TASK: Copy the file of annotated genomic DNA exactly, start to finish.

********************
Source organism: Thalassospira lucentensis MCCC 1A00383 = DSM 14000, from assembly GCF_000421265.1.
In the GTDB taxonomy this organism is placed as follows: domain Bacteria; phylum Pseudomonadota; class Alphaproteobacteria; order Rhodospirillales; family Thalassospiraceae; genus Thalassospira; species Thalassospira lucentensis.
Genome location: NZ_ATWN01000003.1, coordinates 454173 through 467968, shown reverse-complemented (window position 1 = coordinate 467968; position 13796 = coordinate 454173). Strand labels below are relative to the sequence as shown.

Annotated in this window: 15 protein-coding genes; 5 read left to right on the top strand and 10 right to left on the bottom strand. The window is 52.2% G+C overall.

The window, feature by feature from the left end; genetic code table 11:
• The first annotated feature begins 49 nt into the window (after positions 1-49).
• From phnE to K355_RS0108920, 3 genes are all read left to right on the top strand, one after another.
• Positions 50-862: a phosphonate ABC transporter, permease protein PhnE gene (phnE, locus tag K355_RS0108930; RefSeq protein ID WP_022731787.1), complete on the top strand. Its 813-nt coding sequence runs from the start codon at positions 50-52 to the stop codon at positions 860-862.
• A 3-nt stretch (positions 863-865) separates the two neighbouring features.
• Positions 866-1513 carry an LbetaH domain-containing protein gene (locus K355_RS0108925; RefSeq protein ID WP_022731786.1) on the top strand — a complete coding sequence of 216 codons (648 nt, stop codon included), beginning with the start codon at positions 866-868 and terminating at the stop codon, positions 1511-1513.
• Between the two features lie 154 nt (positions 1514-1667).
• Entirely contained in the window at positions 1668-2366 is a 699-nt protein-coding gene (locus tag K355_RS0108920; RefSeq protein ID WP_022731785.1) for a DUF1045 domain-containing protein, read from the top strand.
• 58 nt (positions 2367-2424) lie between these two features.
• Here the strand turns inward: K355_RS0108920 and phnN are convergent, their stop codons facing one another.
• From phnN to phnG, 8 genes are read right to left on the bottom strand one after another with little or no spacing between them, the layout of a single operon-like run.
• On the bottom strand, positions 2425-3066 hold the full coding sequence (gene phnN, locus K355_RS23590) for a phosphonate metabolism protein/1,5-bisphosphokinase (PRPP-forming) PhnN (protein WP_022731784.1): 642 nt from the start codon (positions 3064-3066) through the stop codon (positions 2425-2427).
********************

Source organism: Thalassospira lucentensis MCCC 1A00383 = DSM 14000, from assembly GCF_000421265.1.
In the GTDB taxonomy this organism is placed as follows: domain Bacteria; phylum Pseudomonadota; class Alphaproteobacteria; order Rhodospirillales; family Thalassospiraceae; genus Thalassospira; species Thalassospira lucentensis.
Genome location: NZ_ATWN01000003.1, coordinates 454173 through 467968, shown reverse-complemented (window position 1 = coordinate 467968; position 13796 = coordinate 454173). Strand labels below are relative to the sequence as shown.

Annotated in this window: 15 protein-coding genes; 5 read left to right on the top strand and 10 right to left on the bottom strand. The window is 52.2% G+C overall.

The window, feature by feature from the left end; genetic code table 11:
• The first annotated feature begins 49 nt into the window (after positions 1-49).
• From phnE to K355_RS0108920, 3 genes are all read left to right on the top strand, one after another.
• Positions 50-862: a phosphonate ABC transporter, permease protein PhnE gene (phnE, locus tag K355_RS0108930; RefSeq protein ID WP_022731787.1), complete on the top strand. Its 813-nt coding sequence runs from the start codon at positions 50-52 to the stop codon at positions 860-862.
• A 3-nt stretch (positions 863-865) separates the two neighbouring features.
• Positions 866-1513 carry an LbetaH domain-containing protein gene (locus K355_RS0108925; RefSeq protein ID WP_022731786.1) on the top strand — a complete coding sequence of 216 codons (648 nt, stop codon included), beginning with the start codon at positions 866-868 and terminating at the stop codon, positions 1511-1513.
• Between the two features lie 154 nt (positions 1514-1667).
• Entirely contained in the window at positions 1668-2366 is a 699-nt protein-coding gene (locus tag K355_RS0108920; RefSeq protein ID WP_022731785.1) for a DUF1045 domain-containing protein, read from the top strand.
• 58 nt (positions 2367-2424) lie between these two features.
• Here the strand turns inward: K355_RS0108920 and phnN are convergent, their stop codons facing one another.
• From phnN to phnG, 8 genes are read right to left on the bottom strand one after another with little or no spacing between them, the layout of a single operon-like run.
• On the bottom strand, positions 2425-3066 hold the full coding sequence (gene phnN, locus K355_RS23590) for a phosphonate metabolism protein/1,5-bisphosphokinase (PRPP-forming) PhnN (protein WP_022731784.1): 642 nt from the start codon (positions 3064-3066) through the stop codon (positions 2425-2427).